Ohio University team volunteers to survey historic burial site for preservation
Faith Walker, the curator of the Great Bend Museum in Ravenswood, West Virginia, sought to recognize and preserve the history of Jackson County, West Virginia's burial place of residents who were buried on the county farm property, a publicly funded residence that supported people in need.
To identify that this burial place existed, she needed the help of someone who could utilize Ground Penetrating Radar (GPR), which is how she discovered Issam Khoury, associate professor in Ohio University’s Department of Civil and Environmental Engineering.
Khoury was willing to dedicate his time and knowledge, alongside Joshua Jordan, operations manager for the Ohio Research Institute for Transportation and the Environment, and students Ben Goodman and Andy Doczi, to map out the area that was suspected to be a grave site. Together they worked to map out the grass knoll which today is located near the stage at the Jackson County Fairgrounds.
First the team conducted a site review to determine their area of focus, which was a 60-foot by 150-foot grid covering the upper portion of the hill. Then they mapped out a grid to ensure an accurate survey of the land. From there, the GPR was used throughout the grid to read the ground’s density and identify obstructions.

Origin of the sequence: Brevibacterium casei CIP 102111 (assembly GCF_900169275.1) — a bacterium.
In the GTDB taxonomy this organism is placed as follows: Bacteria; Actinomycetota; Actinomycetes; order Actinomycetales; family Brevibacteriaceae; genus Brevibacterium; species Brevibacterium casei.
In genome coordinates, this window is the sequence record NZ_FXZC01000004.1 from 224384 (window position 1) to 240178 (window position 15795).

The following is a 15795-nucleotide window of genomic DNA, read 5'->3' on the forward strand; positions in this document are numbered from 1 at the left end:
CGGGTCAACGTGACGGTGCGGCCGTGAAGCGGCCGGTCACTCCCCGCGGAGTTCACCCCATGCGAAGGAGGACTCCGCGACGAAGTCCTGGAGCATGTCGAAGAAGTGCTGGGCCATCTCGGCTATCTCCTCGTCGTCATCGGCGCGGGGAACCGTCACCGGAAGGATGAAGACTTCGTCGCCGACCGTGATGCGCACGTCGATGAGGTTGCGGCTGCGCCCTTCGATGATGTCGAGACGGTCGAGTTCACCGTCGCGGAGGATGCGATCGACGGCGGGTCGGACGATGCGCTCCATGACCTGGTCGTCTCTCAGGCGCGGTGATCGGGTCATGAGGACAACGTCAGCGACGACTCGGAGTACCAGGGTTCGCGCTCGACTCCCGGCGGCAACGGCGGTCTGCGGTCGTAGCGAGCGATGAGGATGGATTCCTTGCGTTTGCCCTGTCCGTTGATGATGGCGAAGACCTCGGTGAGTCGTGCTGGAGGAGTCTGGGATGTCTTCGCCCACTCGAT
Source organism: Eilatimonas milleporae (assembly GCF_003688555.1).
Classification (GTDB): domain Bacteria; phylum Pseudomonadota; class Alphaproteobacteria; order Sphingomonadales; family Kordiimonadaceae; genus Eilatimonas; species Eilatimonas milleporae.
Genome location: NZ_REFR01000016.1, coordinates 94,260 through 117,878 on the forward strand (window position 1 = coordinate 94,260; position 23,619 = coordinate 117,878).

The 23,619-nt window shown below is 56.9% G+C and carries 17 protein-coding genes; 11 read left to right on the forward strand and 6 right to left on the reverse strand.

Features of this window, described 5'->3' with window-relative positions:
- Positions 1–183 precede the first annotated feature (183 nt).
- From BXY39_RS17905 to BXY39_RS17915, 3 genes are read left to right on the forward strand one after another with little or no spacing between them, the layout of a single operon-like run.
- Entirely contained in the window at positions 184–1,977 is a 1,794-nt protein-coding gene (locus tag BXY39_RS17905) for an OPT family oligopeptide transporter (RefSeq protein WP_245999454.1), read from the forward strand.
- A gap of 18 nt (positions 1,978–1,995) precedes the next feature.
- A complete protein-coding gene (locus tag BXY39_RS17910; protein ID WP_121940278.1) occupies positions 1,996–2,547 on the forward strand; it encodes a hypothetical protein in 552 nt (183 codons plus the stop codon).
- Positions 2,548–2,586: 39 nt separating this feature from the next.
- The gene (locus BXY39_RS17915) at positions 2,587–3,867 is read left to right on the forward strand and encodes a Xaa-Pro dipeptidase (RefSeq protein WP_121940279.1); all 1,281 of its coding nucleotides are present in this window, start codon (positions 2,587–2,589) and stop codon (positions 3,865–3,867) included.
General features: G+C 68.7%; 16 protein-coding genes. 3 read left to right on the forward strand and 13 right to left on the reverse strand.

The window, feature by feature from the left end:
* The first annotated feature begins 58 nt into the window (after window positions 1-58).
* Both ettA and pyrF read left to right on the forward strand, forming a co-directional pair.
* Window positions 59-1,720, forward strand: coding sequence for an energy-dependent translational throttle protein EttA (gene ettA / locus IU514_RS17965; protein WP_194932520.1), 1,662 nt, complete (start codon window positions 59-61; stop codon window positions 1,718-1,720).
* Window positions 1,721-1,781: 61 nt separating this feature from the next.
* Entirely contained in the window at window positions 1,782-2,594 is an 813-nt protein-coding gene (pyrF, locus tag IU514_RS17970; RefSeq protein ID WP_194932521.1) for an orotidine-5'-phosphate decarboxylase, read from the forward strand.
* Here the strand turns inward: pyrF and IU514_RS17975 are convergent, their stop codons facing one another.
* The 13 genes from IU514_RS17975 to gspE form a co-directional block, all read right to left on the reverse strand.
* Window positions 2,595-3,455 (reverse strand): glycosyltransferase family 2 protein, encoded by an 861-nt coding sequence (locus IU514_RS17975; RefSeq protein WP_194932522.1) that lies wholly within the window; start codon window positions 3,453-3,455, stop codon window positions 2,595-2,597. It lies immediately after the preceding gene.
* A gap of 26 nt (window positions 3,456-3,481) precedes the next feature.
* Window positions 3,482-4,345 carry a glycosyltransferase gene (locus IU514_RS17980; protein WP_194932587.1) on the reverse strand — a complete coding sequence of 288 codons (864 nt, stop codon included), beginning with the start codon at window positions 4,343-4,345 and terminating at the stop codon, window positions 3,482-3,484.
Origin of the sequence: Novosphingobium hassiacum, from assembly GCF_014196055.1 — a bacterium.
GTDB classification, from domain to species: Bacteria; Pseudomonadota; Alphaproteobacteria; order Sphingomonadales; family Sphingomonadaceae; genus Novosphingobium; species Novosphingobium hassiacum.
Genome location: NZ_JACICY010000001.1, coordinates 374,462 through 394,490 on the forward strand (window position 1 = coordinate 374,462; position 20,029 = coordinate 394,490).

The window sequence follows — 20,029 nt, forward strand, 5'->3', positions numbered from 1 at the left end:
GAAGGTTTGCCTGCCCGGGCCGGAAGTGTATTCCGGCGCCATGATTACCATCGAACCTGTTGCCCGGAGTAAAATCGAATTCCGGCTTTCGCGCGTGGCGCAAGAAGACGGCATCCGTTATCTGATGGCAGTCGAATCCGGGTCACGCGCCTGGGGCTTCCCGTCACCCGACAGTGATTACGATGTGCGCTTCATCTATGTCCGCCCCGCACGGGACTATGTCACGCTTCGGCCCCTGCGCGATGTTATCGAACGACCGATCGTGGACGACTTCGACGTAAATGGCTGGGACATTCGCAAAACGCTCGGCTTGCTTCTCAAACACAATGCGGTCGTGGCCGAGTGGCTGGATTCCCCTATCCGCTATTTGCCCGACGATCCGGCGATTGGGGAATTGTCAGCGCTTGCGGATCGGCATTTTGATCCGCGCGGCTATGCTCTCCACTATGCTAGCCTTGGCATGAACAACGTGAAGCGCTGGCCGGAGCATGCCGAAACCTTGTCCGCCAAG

“We decided to use our GPR system to ‘look’ through the surface of the grass and our drone to give us an overview of the site. GPR technology works by sending a tiny pulse of energy into a material via an antenna. An integrated computer records the strength and time required for the return of any reflected signals. Subsurface variations will create reflections that are picked up by the system and stored on digital media,” Khoury said.
Using the data collected detailing the underground landscape and views of the external surface, the team planned to stitch together the images to create a more complete picture of their findings.
“My role on the Jackson County grave project was to pilot a drone to take pictures of the site. We used those pictures to create a 3D model of the site,” Goodman said.
The goal was to collect data and ultimately model the site for further analysis. If this survey discovers that the site is a former burial site, then the team will return to continue their research to identify the parameters of the site.
Khoury’s team was pivotal in a larger project conducted by Walker to determine not just where the grave site is, but who is actually buried at the site. She wants to ensure that those who were buried there are properly recognized and honored, and her hope is that the Ohio University team can help to uncover a piece of Jackson County, West Virginia history.